Teachers Retirement Supplemental Grant

Grants totalling $27.7 million are distributed annually to nine counties to help offset the impact of sharing teachers’ retirement costs with the counties.

Gaming Impact Aid

From the proceeds generated by video lottery terminals at video lottery facilities in the State, generally 5.5% is distributed to local governments in which a video lottery facility is operating. … In addition, 5.0% of table game revenues are distributed to local jurisdictions where a video lottery facility is located. Gaming impact grants total $91.4 million in fiscal 2018, an increase of $24.6 million, or 36.9%, over fiscal 2017 levels, due to the opening of a casino in Prince George’s County in December 2016.


Other Direct Aid

Other direct aid may include aid from other programs such as those listed below, which are described in the Report:

Through the Maryland Forest Service and Maryland Park Service – Payments in Lieu of Taxes (PILOT) Program, counties receive 15 percent of the net revenues derived from their state forest or park land – in fiscal 2018, Forest Service payments to local governments total $282,900 and Park Service payments to local governments total $2.6 million.

The Senior Citizen Activities Center Operating Fund, a grant program through the Department of Aging for senior citizen activities centers, receives $764,000.

The Strategic Demolition Fund provides funding to assist with demolition, land assembly, housing development or redevelopment, and revitalization. Funding is awarded on a competitive basis to local governments and community development organizations. It receives $25.6 million, but $22.1 million is targeted for Baltimore City.

2017 End of Session Wrap Up: Parks & Recreation

This post summarizes the status of various parks and recreation bills that MACo took a position on for the 2017 Regular Session.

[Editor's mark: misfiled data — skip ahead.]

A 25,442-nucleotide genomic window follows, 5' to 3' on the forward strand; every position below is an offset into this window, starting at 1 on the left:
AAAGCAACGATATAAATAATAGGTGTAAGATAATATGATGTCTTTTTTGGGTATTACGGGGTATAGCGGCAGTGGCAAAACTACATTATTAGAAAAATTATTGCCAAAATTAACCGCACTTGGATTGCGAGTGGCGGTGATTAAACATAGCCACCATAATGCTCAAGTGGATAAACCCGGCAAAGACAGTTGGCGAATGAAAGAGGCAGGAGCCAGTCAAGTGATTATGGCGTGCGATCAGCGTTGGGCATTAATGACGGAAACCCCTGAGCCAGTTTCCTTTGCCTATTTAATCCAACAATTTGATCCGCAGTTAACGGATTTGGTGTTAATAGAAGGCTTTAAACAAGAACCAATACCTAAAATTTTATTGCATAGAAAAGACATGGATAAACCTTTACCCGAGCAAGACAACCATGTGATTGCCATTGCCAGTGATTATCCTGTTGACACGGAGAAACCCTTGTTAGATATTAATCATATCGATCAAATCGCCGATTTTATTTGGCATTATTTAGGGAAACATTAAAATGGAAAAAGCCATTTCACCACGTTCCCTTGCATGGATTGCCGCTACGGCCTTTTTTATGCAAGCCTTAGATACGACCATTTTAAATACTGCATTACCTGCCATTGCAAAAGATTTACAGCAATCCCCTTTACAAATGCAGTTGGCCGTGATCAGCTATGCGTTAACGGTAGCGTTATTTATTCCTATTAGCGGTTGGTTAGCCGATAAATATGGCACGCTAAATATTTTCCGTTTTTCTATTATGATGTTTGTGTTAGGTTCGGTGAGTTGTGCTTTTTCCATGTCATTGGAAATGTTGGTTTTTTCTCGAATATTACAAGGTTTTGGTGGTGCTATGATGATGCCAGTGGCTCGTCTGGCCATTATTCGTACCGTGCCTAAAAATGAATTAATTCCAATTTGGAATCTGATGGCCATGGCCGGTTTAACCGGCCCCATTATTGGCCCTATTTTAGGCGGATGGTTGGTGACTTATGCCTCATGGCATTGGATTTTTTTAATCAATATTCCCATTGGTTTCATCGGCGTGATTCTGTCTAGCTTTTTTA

Program Open Space – Apportionment Committee: HB 105 would have reconstituted a local Program Open Space (POS) advisory committee that has not met in decades, specified that committee serves in an advisory capacity to the Maryland Department of Natural Resources (DNR), required that the committee meet before the end of 2017 and then at least every five years thereafter, and clarified the factors and criteria the committee must consider when reviewing the local POS apportionment formula. The bill was the result of committee narrative found in the 2015 Joint Chairman’s Report.

Push Icons-NOT IDEALMACo Position: MACo supported HB 105, noting that the bill updates essentially obsolete sections of Maryland’s Code and creates an improved mechanism to review the local POS apportionment formula.

FINAL STATUS: HB 105 passed the House of Delegates but was given an unfavorable report by the Senate Education, Health, and Environmental Affairs Committee.

MACo Testimony on HB 105

Program Open Space – Local Fund Use Flexibility: HB 1438 / SB 896 would have allowed counties to shift local POS funding between land acquisition and facility projects if: (1) the project is consistent with and supports the goals, objectives, and priorities of a local governing body’s land preservation and recreation plan (LLPRP) and annual program; and (2) the plan determines that additional land acquisition is not merited. The bill also makes several corrective changes to the local POS statute.

As introduced SB 116 would have altered a provision of current law which allows a local jurisdiction that has met its POS land acquisition target to use 75 percent of its future POS apportionment for development projects for a period of 5 years after attainment (up to 20 percent of the authorized development funds may be used for capital renewal). SB 116 provided that 100 percent of funds may be used for development projects and capital renewal going forward.